DESPITE a huge outcry over the US$5 million which the Zimbabwe Electricity Supply Authority (Zesa) paid to controversial businessman and ex-convict Wicknell Chivayo’s company Intratek for the Gwanda Solar Project without a bank guarantee, it has emerged that the parastatal will soon release an additional advance payment of US$7,2 million to the company.
Hurling unprintable obscenities after being asked to comment on a R8 million (US$552 602) lawsuit filed in South Africa against Intratek for failing to pay for a container of smartphones and allegations that he bought computers worth US$40 000 for former Energy minister Dzikamai Mavhaire at a time his US$400 million tender was being negotiated, Chivayo in the heat of the moment this week revealed he would soon get more cash from Zesa.
“You are very cruel and you will die a poor man. Imagine ZPC (Zimbabwe Power Company, a subsidiary of Zesa) is paying me another US$7,2 million. I have secured an advance payment guarantee. Iwe uchingoti sika-sika nemunhu one. Kundivengera mari yangu. (You are ever on my case. You hate me because of my money),” he fumed.
The Zimbabwe Independent a fortnight ago visited Judd’s Farm in Gwanda where the US$200 million 100-megawatt project will be built and found no work done despite the US$5 million payment.
Chivayo has since dispatched excavators to clear land following the exposure.
In a move which could border on conflict of interest, corruption and possibly aimed at manipulating the tender process, Chivayo bought computers for Mavhaire at a time the energy tenders were being processed and negotiated.
Chivayo confirmed having bought 200 HP computers worth US$40 000 from Computer Warehouse in 2014, which he gave to Mavhaire. Mavhaire, who was Masvingo senator, later donated the computers to 20 schools covering five constituencies in the province.
Intratek also bought smartphones worth R6,5 million (US$448 989) from Red Emperor Commodity Brokers, the parent company of Computer Warehouse, but failed to pay. The company is now suing Intratek in the Gauteng High Court in a bid to recover the R8 million inclusive of interest.
A senior Computer Warehouse official said that Chivayo approached the company in April 2014 seeking 100 HP computers valued at US$20 000. He advised the company that he was buying the computers for Mavhaire to donate them.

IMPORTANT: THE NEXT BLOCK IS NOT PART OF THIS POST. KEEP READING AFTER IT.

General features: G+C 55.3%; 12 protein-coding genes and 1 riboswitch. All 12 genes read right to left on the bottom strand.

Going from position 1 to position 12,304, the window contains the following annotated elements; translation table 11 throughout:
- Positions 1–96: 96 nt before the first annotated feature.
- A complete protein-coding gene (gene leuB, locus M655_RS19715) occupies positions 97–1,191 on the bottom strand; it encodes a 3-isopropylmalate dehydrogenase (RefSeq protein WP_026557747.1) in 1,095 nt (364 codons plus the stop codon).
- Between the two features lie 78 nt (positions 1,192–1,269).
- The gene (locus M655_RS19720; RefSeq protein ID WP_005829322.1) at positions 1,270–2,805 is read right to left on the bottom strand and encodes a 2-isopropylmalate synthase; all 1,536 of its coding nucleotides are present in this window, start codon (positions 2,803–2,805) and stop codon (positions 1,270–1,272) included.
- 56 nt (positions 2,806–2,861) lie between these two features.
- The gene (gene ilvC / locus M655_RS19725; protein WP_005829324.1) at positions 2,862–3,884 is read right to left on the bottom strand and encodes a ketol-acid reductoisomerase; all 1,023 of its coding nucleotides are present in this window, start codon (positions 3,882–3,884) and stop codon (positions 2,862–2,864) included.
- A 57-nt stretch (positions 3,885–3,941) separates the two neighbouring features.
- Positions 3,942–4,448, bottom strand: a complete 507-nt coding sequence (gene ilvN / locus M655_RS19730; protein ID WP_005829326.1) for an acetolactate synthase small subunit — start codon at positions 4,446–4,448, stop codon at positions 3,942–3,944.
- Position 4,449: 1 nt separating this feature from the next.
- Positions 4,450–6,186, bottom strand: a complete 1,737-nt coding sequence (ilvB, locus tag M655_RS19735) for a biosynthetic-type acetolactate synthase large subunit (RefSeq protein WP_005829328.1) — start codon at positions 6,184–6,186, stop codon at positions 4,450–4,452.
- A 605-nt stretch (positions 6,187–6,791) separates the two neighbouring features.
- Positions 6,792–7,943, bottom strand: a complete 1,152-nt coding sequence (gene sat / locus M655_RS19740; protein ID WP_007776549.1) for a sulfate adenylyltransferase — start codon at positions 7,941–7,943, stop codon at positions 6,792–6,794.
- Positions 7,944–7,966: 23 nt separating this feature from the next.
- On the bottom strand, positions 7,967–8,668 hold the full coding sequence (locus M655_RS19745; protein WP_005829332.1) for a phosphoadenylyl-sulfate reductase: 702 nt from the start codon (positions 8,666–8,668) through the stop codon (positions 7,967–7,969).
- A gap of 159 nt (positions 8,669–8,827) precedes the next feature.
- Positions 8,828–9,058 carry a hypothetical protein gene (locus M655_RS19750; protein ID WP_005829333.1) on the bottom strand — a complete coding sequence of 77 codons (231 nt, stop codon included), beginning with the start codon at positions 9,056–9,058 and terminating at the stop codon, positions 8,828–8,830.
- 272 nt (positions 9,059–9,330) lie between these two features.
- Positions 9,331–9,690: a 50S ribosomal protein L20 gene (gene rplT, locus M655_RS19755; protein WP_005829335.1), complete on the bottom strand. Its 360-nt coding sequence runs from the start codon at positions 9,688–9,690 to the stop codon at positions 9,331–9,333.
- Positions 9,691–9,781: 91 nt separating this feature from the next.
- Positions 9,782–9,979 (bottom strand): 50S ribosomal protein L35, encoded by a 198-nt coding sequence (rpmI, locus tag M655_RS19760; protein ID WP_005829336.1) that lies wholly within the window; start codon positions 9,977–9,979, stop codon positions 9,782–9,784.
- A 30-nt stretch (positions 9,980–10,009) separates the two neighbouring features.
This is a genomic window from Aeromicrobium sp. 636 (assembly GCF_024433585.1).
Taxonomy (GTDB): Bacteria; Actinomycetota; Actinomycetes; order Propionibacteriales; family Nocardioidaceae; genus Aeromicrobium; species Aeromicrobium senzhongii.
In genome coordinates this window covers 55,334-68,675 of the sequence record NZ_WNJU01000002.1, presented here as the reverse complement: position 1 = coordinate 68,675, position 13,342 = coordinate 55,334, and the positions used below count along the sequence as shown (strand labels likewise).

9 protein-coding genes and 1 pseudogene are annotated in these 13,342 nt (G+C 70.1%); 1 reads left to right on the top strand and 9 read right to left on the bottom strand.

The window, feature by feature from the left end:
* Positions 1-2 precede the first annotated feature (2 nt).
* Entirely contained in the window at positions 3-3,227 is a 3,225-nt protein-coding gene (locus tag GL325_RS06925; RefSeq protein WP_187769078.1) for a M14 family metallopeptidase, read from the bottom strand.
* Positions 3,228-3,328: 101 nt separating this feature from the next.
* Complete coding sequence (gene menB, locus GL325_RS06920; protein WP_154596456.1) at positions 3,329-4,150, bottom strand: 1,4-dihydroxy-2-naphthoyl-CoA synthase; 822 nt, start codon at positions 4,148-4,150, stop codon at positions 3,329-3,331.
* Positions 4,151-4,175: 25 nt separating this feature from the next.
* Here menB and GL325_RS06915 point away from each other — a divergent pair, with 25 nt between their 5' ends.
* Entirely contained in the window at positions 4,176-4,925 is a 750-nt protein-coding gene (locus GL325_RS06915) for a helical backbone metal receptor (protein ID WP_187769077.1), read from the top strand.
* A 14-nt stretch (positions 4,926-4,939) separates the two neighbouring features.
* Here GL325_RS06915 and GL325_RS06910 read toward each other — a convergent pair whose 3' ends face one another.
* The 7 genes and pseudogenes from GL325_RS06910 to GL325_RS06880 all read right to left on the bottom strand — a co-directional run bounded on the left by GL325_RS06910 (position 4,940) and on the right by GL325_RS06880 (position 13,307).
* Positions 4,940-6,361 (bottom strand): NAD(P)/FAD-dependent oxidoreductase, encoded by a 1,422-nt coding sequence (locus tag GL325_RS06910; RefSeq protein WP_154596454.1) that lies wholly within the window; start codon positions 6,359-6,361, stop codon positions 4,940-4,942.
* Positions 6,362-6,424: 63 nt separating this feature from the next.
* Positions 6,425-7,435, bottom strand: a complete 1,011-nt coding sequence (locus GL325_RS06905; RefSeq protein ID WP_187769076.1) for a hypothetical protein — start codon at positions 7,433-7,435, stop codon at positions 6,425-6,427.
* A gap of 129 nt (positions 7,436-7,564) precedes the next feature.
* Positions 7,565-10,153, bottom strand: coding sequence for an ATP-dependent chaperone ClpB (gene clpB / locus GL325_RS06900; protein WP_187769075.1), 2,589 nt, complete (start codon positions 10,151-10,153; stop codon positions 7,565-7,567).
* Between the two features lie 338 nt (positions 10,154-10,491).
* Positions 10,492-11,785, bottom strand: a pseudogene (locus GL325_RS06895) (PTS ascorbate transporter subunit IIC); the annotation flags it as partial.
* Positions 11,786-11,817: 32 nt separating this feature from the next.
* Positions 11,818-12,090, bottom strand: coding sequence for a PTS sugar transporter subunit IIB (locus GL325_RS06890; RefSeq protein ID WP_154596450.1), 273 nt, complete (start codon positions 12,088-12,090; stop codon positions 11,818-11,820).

Computer Warehouse refused to supply the computers unless Chivayo offered security because Intratek then owed US$8 000.
Chivayo surrendered his Mercedes Benz S350 registration number ABE 9585 as surety and parked it at the company’s Milton Park offices before signing an acknowledgement of debt for the US$20 000. Full payment was expected by June 4 2014.
The agreement and acknowledgement of debt signed by Chivayo and seen by the Independent states that: “In the event that full payment is not received by 04/06/2014 the vehicle becomes the property of Computer Warehouse and will be officially transferred to them according to the laws of Zimbabwe and be valued at the cost of the computers.”
Chivayo only paid for the computers in September 2014 after being summoned by Computer Warehouse lawyers.
It is not clear if Chivayo supplied the additional 100 computers, but in October 2014 he contacted Computer Warehouse for another batch of 100 computers.
The company, however, insisted he pays cash for the computers.
“Within a few hours after Wicknell had left, Mavhaire called and said he wanted 100 computers for which he wanted to pay US$18 000,” the source said.
Mavhaire paid the agreed amount resulting in the release of 100 computers. Chivayo confirmed purchasing the computers for Mavhaire.
“Mavhaire was the most senior party member in Zanu PF Masvingo province back then and our donations were aligned to the revolutionary party,” he said.
Upon being asked if the computers were not meant to ensure he gets energy contracts, Chivayo threw a tantrum.
“You will die a poor man. Poverty makes you bitter. You are going to continue suffering. Article or no article I will continue making money,” he said.
Mavhaire did not respond to calls and questions sent to his mobile phone.
Meanwhile, Intratek has been dragged to court for failing to pay the company for the smartphones.
“On or about February 2014, and at Johannesburg, the parties entered into an oral agreement in terms of which the plaintiff delivered three containers of stock consisting of smartphones and hair products valued at R6 572 600 to the defendant,” reads the court documents.
“The plaintiff during the period May 2014 to October 2014 requested from the defendant payment of the amount received from the sale of the goods. Despite the above knowledge the defendant failed and/or refused to pay the plaintiff.”
Marcus Vermin, who is the director of both Zimbabwe’s Computer Warehouse and Red Emperor Commodity Brokers (South Africa), said Intratek has left his two companies in serious financial stress.
“The Intratek directors are conmen and corrupt individuals who stole our stock and disappeared,” he said. “We are now paying lawyers to recover our money. We have always struggled with them since they started buying computers to support politicians in Zimbabwe.”
Chivayo, however, said: “Marcus is an idiot and he can go ahead and sue”.